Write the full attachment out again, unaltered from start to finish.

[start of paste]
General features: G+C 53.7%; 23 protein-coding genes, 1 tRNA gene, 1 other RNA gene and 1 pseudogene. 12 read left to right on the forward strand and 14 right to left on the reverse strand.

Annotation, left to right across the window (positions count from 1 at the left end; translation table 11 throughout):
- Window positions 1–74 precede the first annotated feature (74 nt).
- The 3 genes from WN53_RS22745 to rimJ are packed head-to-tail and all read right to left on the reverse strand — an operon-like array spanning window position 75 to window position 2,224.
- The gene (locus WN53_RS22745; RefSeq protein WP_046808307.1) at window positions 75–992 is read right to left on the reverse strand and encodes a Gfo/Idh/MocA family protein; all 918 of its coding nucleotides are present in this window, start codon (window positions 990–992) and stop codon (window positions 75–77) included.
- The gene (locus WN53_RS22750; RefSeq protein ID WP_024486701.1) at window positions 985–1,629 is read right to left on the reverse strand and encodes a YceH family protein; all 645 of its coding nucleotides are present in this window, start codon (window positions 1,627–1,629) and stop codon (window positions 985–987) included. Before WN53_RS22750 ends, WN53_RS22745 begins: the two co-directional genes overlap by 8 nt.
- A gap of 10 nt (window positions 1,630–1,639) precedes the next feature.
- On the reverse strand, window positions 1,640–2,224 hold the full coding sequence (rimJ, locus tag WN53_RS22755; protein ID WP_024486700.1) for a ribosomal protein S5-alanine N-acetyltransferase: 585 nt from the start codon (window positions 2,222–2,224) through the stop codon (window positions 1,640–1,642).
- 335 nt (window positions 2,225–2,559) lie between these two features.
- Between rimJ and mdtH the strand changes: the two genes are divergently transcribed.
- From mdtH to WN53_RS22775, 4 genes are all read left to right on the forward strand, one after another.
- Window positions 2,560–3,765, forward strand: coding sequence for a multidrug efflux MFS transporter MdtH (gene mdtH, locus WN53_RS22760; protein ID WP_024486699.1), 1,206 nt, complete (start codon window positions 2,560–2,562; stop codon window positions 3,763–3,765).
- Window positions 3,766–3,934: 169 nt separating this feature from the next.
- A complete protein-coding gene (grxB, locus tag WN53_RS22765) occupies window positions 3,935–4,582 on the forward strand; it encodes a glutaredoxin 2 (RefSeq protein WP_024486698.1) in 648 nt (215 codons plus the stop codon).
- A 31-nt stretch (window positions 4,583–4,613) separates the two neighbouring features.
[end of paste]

General features: G+C 53.7%; 23 protein-coding genes, 1 tRNA gene, 1 other RNA gene and 1 pseudogene. 12 read left to right on the forward strand and 14 right to left on the reverse strand.

Annotation, left to right across the window (positions count from 1 at the left end; translation table 11 throughout):
- Window positions 1–74 precede the first annotated feature (74 nt).
- The 3 genes from WN53_RS22745 to rimJ are packed head-to-tail and all read right to left on the reverse strand — an operon-like array spanning window position 75 to window position 2,224.
- The gene (locus WN53_RS22745; RefSeq protein WP_046808307.1) at window positions 75–992 is read right to left on the reverse strand and encodes a Gfo/Idh/MocA family protein; all 918 of its coding nucleotides are present in this window, start codon (window positions 990–992) and stop codon (window positions 75–77) included.
- The gene (locus WN53_RS22750; RefSeq protein ID WP_024486701.1) at window positions 985–1,629 is read right to left on the reverse strand and encodes a YceH family protein; all 645 of its coding nucleotides are present in this window, start codon (window positions 1,627–1,629) and stop codon (window positions 985–987) included. Before WN53_RS22750 ends, WN53_RS22745 begins: the two co-directional genes overlap by 8 nt.
- A gap of 10 nt (window positions 1,630–1,639) precedes the next feature.
- On the reverse strand, window positions 1,640–2,224 hold the full coding sequence (rimJ, locus tag WN53_RS22755; protein ID WP_024486700.1) for a ribosomal protein S5-alanine N-acetyltransferase: 585 nt from the start codon (window positions 2,222–2,224) through the stop codon (window positions 1,640–1,642).
- 335 nt (window positions 2,225–2,559) lie between these two features.
- Between rimJ and mdtH the strand changes: the two genes are divergently transcribed.
- From mdtH to WN53_RS22775, 4 genes are all read left to right on the forward strand, one after another.
- Window positions 2,560–3,765, forward strand: coding sequence for a multidrug efflux MFS transporter MdtH (gene mdtH, locus WN53_RS22760; protein ID WP_024486699.1), 1,206 nt, complete (start codon window positions 2,560–2,562; stop codon window positions 3,763–3,765).
- Window positions 3,766–3,934: 169 nt separating this feature from the next.
- A complete protein-coding gene (grxB, locus tag WN53_RS22765) occupies window positions 3,935–4,582 on the forward strand; it encodes a glutaredoxin 2 (RefSeq protein WP_024486698.1) in 648 nt (215 codons plus the stop codon).
- A 31-nt stretch (window positions 4,583–4,613) separates the two neighbouring features.